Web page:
May 24, 2014 (KHARTOUM) – The Sudanese ministry of animal resources and fisheries has expressed its readiness to resume exports of meat to Saudi Arabia, announcing that veterinary quarantines in the various states are ready for export operations of sheep and live cattle.
- A cattleman walks with cows before they are slaughtered at an abattoir near Khartoum on 26 March 2011 (Photo: Reuters/Mohamed Nureldin Abdallah)
It predicted increase in chilled meat exports to Saudi Arabia in the coming days.
Last month, the Saudi Food and Drug Authority (SFDA) decided to lift a temporary ban on imports of Beef, lamb, goat and chilled meat products from Sudan.
The decision was based on the reports of the World Organization for Animal Health (OIE) which stated that Sudan is free of the Rift Valley fever and Rinderpest, as well as on the recommendation of the OIE technical team that visited Sudan recently.
The head of the Veterinary Quarantines General Directorate, Youssef Mohamed Abdallah, said that Sudan havs exported 1,500 tonnes of meat to Egypt, Jordan, Qatar, and Kuwait.
He said that more than 2 million heads of cattle had been exported, pointing that the majority of it was exported to Saudi Arabia.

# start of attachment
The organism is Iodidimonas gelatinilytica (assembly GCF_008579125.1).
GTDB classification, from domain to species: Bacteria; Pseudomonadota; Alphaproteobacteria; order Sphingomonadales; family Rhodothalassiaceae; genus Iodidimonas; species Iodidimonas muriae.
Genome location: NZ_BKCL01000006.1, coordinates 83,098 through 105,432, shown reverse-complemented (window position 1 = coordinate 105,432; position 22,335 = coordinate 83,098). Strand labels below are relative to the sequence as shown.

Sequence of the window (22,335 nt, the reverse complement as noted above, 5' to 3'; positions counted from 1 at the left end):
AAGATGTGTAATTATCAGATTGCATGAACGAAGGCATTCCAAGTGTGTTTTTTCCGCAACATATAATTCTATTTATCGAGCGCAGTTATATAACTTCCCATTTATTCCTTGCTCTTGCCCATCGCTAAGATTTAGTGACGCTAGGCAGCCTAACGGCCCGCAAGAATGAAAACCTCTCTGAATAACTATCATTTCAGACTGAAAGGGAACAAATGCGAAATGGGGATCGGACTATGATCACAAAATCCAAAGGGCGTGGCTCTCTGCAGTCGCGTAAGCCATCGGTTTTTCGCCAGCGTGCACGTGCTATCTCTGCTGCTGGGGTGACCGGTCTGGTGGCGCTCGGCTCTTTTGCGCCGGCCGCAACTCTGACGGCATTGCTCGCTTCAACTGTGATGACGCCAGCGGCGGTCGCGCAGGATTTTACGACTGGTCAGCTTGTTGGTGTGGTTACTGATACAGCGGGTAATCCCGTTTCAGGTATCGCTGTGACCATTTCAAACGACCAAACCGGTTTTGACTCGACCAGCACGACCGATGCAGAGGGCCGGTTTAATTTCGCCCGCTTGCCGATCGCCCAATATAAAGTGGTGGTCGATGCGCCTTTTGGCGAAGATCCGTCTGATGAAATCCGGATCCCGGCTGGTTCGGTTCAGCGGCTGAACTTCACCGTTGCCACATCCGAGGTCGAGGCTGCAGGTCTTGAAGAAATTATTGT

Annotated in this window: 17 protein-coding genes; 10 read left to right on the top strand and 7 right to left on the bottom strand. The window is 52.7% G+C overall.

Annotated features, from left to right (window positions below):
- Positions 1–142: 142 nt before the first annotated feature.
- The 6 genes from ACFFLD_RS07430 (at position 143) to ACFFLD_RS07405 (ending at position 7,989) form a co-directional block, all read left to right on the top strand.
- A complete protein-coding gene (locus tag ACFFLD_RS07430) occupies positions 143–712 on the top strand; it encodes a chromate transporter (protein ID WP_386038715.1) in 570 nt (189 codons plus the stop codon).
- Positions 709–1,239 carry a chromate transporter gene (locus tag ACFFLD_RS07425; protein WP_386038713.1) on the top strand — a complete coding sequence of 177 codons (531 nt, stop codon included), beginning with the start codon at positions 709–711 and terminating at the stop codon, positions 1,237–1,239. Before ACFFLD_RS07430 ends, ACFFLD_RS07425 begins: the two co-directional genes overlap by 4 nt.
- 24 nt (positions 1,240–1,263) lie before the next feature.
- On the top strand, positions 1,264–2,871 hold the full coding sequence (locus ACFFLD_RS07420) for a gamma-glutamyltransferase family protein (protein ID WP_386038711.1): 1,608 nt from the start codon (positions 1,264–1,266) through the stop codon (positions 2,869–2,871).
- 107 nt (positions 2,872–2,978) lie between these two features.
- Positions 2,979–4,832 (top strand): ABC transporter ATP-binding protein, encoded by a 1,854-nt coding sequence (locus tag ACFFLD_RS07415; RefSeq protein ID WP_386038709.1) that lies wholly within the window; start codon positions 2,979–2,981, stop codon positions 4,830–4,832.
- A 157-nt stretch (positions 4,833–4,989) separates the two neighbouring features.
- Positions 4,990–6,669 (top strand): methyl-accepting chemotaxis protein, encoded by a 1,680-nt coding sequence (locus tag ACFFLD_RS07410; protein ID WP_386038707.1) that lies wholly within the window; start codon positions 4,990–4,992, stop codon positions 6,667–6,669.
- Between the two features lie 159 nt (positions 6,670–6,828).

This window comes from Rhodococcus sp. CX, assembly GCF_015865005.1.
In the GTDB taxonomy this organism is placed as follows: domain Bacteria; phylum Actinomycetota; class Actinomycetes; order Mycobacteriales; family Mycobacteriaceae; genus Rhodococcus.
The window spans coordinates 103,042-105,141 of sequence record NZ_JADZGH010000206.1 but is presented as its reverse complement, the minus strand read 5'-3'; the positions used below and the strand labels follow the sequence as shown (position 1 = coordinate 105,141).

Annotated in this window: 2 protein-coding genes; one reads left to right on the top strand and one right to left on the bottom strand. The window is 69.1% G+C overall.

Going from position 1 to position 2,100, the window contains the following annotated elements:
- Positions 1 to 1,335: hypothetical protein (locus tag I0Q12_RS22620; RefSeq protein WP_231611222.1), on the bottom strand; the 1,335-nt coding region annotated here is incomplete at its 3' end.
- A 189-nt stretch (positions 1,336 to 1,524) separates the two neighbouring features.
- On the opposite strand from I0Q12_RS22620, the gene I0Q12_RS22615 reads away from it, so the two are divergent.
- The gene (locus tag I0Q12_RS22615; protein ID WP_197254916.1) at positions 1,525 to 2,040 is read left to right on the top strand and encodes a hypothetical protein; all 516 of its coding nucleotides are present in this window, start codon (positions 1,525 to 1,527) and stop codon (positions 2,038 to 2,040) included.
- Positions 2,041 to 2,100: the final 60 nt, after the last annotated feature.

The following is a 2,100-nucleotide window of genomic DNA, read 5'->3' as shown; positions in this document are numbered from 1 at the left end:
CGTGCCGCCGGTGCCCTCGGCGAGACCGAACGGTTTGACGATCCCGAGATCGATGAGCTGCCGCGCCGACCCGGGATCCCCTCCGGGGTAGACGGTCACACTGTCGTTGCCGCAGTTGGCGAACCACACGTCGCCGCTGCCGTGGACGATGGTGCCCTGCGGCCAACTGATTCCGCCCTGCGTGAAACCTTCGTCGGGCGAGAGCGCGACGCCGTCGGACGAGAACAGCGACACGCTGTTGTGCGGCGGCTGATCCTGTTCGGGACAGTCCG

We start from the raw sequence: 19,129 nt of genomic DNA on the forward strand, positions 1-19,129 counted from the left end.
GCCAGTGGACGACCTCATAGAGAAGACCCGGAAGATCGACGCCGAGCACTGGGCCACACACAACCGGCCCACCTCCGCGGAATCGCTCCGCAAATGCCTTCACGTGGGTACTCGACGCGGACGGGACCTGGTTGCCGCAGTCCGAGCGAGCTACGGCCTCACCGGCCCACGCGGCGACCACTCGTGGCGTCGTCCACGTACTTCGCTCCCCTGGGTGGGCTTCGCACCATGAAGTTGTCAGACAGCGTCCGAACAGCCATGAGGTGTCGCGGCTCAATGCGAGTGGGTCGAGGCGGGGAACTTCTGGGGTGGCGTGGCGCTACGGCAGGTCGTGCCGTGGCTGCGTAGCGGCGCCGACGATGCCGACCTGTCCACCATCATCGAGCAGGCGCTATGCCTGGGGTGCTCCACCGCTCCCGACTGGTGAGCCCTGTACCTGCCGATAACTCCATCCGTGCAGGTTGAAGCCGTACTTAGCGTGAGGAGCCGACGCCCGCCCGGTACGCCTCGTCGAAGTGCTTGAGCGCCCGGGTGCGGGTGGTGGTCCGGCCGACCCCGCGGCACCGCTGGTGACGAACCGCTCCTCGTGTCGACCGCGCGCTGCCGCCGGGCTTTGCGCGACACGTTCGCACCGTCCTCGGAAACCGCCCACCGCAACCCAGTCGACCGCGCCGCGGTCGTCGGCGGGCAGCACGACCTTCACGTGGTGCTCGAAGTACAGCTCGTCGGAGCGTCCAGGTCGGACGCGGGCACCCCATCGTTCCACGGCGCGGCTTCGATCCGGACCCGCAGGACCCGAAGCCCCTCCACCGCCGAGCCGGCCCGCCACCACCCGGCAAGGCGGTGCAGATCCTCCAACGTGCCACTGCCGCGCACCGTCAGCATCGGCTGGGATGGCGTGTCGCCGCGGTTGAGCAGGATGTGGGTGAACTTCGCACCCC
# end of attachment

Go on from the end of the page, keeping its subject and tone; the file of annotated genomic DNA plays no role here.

Abdallah projected an increase in chilled meat exports to Saudi Arabia in the coming few days.
He stressed that veterinary quarantines in the various states are ready for the export operations, noting those quarantines are constantly evolving in order to keep pace with the developments in slaughter and exports operations.
He further noted that exports operations of live cattle and meat did not face any problems in the previous period.
The Saudi market ranked first in the exports of the Sudanese livestock which is estimated at 4 million heads of cattle.
But export operations faced significant difficulties in the recent years due to repeated quarantines, as well as the increase in the production cost of Sudanese meat which weakened its competitiveness in the Saudi and Gulf markets.
Sudan’s wealth of livestock is estimated at 140 million heads of cattle.